G-Wizard Calculator Feeds and Speeds Examples for CNC Router Users
Feeds and Speeds to cut walnut plaques.
CNC Router users often cut a lot of wood, but each species of wood has slightly different properties. You want to fine tune your feeds and speeds based on the properties of your specific wood.
For this example, let’s assume we’re going to cut out some walnut plaque blanks. We’re going to take relatively large starting pieces and cut the outline of the plaque. Let’s say these plaques will be cut from 3/4″ thick walnut stock, and we’re going to cut all the way through.
What depth of cut should we use and how many passes will that take?
How do we set G-Wizard up for Walnut as opposed to a generic hardwood?
What are the right feeds and speeds?
Let’s begin by selecting a machine profile. I’m just going to use the generic Laguna Swift profile in this example. Hopefully you’ve got G-Wizard set up with a profile that matches your CNC Router’s capabilities.
Next, we set up the Material. G-Wizard has generic material families under the material selector:
Generic material families…
Generic material families are fine for Plywood or MDF, but if you’ve got a specific wood species, G-Wizard can fine tune for it. We’ve got a Hardwood (Walnut), so we start by selecting that family. Then click that “More” button just to the right of the Material Family dropdown:
Scroll down in the Material Browser to find walnut…
If we scroll down in the Material Browser we find walnut. You can also use the Search up above as well as the History list that shows all the materials you’ve recently chosen.
Choose the walnut and the next choice is the tool. You generally want to go left to right, top to bottom when filling out fields in G-Wizard. In this case, let’s choose a generic carbide endmill. Let’s make it a 1/2″ diameter 4 flute endmill with 1″ of stickout (the distance from tool tip to where the cutter goes into the toolholder on your spindle).
Lastly, let’s enter 0.76″ for Cut Depth since we want to cut the plaques out of 3/4″ thick stock. That extra 0.1″ means we’ll cut that far into the spoil board and ensures we cut all the way through the plaques. Here’s what we get:
Here’s our Feeds and Speeds…
Without too much trouble, G-Wizard has come back with our Feeds and Speeds. It wants to run the spindle relatively slowly (6247 rpm) at a feedrate of about 78 inches per minute.
But, there’s one thing amiss–HP is in red and shows a value of 2.9595. Also, we can see the HP Limit (on the left) is red and is showing 3 HP. What’s that all about?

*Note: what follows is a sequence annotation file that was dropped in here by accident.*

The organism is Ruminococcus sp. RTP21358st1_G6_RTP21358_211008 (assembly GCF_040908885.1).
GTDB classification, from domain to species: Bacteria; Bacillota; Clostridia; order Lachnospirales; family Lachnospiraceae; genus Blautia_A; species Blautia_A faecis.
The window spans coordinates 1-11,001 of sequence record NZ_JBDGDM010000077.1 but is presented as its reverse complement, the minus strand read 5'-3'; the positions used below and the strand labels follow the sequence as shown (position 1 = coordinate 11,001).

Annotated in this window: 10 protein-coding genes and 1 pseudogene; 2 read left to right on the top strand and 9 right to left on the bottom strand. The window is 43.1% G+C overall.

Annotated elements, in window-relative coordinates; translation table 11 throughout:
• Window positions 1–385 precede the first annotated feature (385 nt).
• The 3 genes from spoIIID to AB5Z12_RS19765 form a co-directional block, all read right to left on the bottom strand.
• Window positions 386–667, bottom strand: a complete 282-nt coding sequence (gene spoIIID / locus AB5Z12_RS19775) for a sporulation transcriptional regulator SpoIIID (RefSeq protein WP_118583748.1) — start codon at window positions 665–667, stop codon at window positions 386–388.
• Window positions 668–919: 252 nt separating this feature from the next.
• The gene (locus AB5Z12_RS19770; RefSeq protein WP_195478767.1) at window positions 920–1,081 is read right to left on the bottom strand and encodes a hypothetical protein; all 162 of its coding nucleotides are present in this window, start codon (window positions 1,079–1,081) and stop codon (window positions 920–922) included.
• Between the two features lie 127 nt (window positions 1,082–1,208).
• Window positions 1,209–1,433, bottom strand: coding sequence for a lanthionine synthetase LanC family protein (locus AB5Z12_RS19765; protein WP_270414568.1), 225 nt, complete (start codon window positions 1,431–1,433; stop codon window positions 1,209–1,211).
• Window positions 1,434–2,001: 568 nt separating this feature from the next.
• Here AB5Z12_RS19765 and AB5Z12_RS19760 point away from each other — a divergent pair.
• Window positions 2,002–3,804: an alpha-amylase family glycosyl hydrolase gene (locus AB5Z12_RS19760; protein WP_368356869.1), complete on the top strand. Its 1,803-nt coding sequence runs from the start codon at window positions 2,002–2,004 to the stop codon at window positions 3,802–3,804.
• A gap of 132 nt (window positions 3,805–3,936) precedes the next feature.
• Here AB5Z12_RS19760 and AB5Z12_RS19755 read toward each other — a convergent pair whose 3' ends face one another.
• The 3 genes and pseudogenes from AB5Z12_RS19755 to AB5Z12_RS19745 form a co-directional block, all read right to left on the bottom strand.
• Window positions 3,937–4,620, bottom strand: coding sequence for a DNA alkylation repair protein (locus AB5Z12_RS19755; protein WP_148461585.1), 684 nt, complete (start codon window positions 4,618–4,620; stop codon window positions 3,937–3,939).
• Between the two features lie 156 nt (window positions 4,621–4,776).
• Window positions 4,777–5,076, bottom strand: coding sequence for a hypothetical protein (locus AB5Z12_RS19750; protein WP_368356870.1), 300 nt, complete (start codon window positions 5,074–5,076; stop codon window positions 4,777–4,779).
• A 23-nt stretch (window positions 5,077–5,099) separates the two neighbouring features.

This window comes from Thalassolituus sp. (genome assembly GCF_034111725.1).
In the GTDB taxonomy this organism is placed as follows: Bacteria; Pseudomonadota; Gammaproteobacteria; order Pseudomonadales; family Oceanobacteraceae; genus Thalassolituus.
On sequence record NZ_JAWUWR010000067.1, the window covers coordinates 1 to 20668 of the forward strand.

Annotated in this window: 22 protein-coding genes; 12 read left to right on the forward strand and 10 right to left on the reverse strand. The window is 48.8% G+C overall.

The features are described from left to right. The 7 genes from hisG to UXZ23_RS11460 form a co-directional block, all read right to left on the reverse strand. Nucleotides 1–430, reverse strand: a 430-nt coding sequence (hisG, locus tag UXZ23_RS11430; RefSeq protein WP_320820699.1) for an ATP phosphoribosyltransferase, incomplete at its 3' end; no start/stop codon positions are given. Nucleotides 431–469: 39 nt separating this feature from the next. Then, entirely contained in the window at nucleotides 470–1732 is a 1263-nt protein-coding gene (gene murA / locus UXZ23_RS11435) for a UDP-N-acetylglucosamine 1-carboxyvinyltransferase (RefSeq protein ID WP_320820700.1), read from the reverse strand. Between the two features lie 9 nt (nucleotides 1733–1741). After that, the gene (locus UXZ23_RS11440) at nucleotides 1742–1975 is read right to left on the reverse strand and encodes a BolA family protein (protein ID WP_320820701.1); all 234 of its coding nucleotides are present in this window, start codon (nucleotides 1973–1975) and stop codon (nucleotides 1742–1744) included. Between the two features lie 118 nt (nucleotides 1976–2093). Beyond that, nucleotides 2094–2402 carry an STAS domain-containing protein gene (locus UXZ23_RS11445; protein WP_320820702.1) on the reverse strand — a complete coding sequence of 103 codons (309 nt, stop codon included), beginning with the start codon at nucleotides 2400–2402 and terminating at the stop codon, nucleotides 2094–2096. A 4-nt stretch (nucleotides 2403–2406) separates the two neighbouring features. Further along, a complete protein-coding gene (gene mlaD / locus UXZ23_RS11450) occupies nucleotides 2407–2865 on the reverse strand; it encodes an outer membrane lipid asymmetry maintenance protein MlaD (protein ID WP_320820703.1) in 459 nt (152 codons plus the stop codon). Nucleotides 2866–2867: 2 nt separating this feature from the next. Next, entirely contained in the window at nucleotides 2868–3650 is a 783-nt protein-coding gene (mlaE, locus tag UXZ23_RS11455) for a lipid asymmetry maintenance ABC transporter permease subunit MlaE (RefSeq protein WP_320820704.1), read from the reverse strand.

In this case, G-Wizard ran up against the power limit on the spindle of this machine. It has a 3 HP spindle specified. G-Wizard will keep the feeds and speeds within the capabilities and limitations of your CNC Machine to the best of its ability.
You can see what would happen if you had a more powerful spindle. Just type a “5” over the “3” in the HP Limit box. Turns out things were right at the ragged edge and it doesn’t really change the cut much.
See the little padlock that appeared when you typed the “5”? That shows you’ve overridden a value that G-Wizard normally controls during a calculation. Just click the padlock to turn off the override and G-Wizard will go back to being in control.
In general, override as few things as possible to give G-Wizard the best freedom to find good feeds and speeds for you.
Okay, we got a good solution to our problem.
What if we were cutting some smaller parts than largish plaques? Those darned things are notoriously finicky about popping off our vacuum table and we’re worried G-Wizard will be so aggressive that none of the parts will stay stuck down by the vacuum. How do we deal with that?
Example #2: Feeds and Speeds for Vacuum Tables
Examples Home Page:
Example 1: Quick wood cutting with a Shapeoko
Example 2: Fine Tune Your Cuts with Tortoise and Hare Slider
Example 3: Avoid Tool Deflection with Cut Optimizer
Example 4: The Easiest Feeds and Speeds Ever: CADCAM Wizards
Experienced CNC'ers Examples:
Example 1: How much faster can I go with High Pressure Through Spindle Coolant?
Example 2: Playing "What-If" to optimize MRR's
Example 3: Optimizing Cut Width and Cut Depth for Higher MRR's and Better Tool Life
Example 4: Mastering High Speed Machining
CNC Router Examples:
Example 1: Figure out proper Feeds and Speeds to cut walnut plaques.
Example 2: Feeds and Speeds that won't pop small parts off our vacuum table.
Example 3: Downcut and other special router cutters.
Note: Many of the early Beginner's Examples use a small Shapeoko CNC Router too.